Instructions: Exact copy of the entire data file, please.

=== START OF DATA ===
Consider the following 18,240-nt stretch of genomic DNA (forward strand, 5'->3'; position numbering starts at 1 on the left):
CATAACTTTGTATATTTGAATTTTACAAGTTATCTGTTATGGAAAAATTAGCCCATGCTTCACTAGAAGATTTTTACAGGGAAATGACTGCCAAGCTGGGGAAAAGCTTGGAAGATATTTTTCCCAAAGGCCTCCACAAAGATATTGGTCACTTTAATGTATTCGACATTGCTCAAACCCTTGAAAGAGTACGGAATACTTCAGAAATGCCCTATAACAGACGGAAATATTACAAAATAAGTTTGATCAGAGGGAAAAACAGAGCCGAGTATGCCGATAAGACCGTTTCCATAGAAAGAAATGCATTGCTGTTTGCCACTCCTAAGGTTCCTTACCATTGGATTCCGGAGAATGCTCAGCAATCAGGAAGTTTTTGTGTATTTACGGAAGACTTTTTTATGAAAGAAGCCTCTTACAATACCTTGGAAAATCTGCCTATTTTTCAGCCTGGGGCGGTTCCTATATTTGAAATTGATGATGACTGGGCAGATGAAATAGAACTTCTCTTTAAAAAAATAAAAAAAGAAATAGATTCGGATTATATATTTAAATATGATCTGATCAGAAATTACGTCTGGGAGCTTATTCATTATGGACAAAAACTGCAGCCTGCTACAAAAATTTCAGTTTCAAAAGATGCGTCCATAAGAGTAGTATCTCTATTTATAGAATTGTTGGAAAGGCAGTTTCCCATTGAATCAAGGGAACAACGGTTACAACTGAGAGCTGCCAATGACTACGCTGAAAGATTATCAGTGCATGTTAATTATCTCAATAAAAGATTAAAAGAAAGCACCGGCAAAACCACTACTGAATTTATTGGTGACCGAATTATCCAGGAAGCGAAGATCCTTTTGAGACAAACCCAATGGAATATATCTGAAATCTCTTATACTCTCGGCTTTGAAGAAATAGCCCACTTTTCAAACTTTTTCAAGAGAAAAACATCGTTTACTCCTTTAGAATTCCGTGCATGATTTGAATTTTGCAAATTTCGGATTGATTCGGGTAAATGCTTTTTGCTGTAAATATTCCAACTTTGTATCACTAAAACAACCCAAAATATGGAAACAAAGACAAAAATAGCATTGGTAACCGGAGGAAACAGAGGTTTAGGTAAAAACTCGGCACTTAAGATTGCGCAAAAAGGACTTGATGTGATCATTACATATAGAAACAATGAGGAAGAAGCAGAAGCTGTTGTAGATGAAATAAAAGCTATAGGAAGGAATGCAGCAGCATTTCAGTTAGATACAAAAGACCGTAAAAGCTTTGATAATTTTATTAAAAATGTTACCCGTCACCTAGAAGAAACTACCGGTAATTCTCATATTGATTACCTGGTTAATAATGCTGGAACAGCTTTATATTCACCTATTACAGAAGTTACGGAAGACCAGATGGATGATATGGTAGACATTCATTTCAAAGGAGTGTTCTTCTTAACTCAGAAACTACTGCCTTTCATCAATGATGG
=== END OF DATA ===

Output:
Consider the following 18,240-nt stretch of genomic DNA (forward strand, 5'->3'; position numbering starts at 1 on the left):
CATAACTTTGTATATTTGAATTTTACAAGTTATCTGTTATGGAAAAATTAGCCCATGCTTCACTAGAAGATTTTTACAGGGAAATGACTGCCAAGCTGGGGAAAAGCTTGGAAGATATTTTTCCCAAAGGCCTCCACAAAGATATTGGTCACTTTAATGTATTCGACATTGCTCAAACCCTTGAAAGAGTACGGAATACTTCAGAAATGCCCTATAACAGACGGAAATATTACAAAATAAGTTTGATCAGAGGGAAAAACAGAGCCGAGTATGCCGATAAGACCGTTTCCATAGAAAGAAATGCATTGCTGTTTGCCACTCCTAAGGTTCCTTACCATTGGATTCCGGAGAATGCTCAGCAATCAGGAAGTTTTTGTGTATTTACGGAAGACTTTTTTATGAAAGAAGCCTCTTACAATACCTTGGAAAATCTGCCTATTTTTCAGCCTGGGGCGGTTCCTATATTTGAAATTGATGATGACTGGGCAGATGAAATAGAACTTCTCTTTAAAAAAATAAAAAAAGAAATAGATTCGGATTATATATTTAAATATGATCTGATCAGAAATTACGTCTGGGAGCTTATTCATTATGGACAAAAACTGCAGCCTGCTACAAAAATTTCAGTTTCAAAAGATGCGTCCATAAGAGTAGTATCTCTATTTATAGAATTGTTGGAAAGGCAGTTTCCCATTGAATCAAGGGAACAACGGTTACAACTGAGAGCTGCCAATGACTACGCTGAAAGATTATCAGTGCATGTTAATTATCTCAATAAAAGATTAAAAGAAAGCACCGGCAAAACCACTACTGAATTTATTGGTGACCGAATTATCCAGGAAGCGAAGATCCTTTTGAGACAAACCCAATGGAATATATCTGAAATCTCTTATACTCTCGGCTTTGAAGAAATAGCCCACTTTTCAAACTTTTTCAAGAGAAAAACATCGTTTACTCCTTTAGAATTCCGTGCATGATTTGAATTTTGCAAATTTCGGATTGATTCGGGTAAATGCTTTTTGCTGTAAATATTCCAACTTTGTATCACTAAAACAACCCAAAATATGGAAACAAAGACAAAAATAGCATTGGTAACCGGAGGAAACAGAGGTTTAGGTAAAAACTCGGCACTTAAGATTGCGCAAAAAGGACTTGATGTGATCATTACATATAGAAACAATGAGGAAGAAGCAGAAGCTGTTGTAGATGAAATAAAAGCTATAGGAAGGAATGCAGCAGCATTTCAGTTAGATACAAAAGACCGTAAAAGCTTTGATAATTTTATTAAAAATGTTACCCGTCACCTAGAAGAAACTACCGGTAATTCTCATATTGATTACCTGGTTAATAATGCTGGAACAGCTTTATATTCACCTATTACAGAAGTTACGGAAGACCAGATGGATGATATGGTAGACATTCATTTCAAAGGAGTGTTCTTCTTAACTCAGAAACTACTGCCTTTCATCAATGATGG